The Neutrino and Dark Matter Group at MIT is more than just about neutrinos, or dark matter. The consortium of four faculty members (Conrad, Formaggio, Perez and Winslow) are focused on understanding the properties of some of the most elusive particles in the Universe, both to strengthen our understanding of the Standard Model and to push its boundaries. The group is involved in understanding questions regarding the scale and nature neutrino mass and the origins of the matter/anti-matter asymmetry in the universe. It is involved in particles from terrestrial sources and from the cosmos. Their means and methods involve instruments that hover above the atmosphere and that live many miles below the Earth’s surface. They range in size from complete ice sheaths to detectors that fit in the palm of your hand.
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Junior faculty in experimental particle physics and astrophysics talk about how they got into physics, their favorite parts of the experimental process and how they spend their time outside the lab.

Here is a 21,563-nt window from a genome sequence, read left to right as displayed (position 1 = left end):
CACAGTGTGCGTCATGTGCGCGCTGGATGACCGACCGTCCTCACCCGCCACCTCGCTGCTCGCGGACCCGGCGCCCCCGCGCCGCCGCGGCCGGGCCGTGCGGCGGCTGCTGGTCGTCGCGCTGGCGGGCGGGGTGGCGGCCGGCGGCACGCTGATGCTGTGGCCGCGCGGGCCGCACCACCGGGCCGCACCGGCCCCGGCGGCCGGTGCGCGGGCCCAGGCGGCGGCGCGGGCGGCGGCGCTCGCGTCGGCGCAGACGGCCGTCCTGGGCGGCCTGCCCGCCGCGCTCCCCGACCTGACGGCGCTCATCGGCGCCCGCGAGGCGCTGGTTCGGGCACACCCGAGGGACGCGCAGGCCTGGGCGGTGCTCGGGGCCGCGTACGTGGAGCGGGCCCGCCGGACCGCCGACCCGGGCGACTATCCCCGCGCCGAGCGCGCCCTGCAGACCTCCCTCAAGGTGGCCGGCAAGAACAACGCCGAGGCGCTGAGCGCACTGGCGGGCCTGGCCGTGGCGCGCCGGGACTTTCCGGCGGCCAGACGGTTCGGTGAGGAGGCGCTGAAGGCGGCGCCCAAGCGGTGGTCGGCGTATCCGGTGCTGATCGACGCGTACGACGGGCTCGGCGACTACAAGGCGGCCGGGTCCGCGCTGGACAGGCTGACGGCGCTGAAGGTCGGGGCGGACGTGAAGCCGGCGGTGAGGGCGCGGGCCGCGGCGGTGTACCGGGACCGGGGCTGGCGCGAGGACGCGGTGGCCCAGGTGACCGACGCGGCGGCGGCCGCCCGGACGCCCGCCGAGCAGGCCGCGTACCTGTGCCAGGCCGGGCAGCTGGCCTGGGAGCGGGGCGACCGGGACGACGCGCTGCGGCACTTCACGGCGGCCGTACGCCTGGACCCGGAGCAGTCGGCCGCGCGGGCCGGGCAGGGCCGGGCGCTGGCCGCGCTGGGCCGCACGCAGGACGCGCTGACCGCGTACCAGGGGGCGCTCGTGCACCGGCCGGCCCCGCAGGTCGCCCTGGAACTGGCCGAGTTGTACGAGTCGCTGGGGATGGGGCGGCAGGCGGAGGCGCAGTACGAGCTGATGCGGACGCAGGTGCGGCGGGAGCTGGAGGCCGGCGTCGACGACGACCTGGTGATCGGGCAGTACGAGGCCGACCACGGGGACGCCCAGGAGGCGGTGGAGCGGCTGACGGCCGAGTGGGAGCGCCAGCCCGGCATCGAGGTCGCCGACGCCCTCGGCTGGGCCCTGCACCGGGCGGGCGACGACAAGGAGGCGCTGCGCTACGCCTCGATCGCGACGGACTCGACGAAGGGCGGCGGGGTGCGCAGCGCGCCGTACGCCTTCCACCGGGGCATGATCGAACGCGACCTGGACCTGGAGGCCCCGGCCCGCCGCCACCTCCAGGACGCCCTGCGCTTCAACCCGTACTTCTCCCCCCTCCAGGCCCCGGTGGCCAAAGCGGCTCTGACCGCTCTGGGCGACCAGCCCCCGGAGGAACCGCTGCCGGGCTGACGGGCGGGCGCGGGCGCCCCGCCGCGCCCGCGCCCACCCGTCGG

November 26, 2019
Matthew Evans, Joseph Formaggio, Markus Klute, and Anne White are named MIT’s newest APS fellows for their contributions to physics.
September 20, 2019
Joseph Formaggio explains the discovery that the ghostly particle must be no more than 1 electronvolt, half as massive as previously thought.
September 16, 2019
In its first run, ABRACADABRA detects no signal of the hypothetical dark matter particle within a specific mass range.
March 29, 2019
Professor Janet Conrad is on a quest to find the elusive “ghost” particle—and turn physics on its head.
October 23, 2018
Moitra, O’Gorman, Perez, and Minicozzi were nominated by students and colleagues for demonstrating excellence in instruction.
August 20, 2018
Four students are first beneficiaries of grant program established by Assistant Professor Lindley Winslow with support from the Heising-Simons Foundation.
August 2, 2018
Most thorough test to date finds no Lorentz violation in high-energy neutrinos.
July 16, 2018
The “ghostly particle” is confirmed to have originated from a blazar, nearly 4 billion light years from Earth.
July 13, 2018
KATRIN experiment investigates the ghostly particle.
June 8, 2018
Data could shed light on why the universe has more matter than antimatter.
March 26, 2018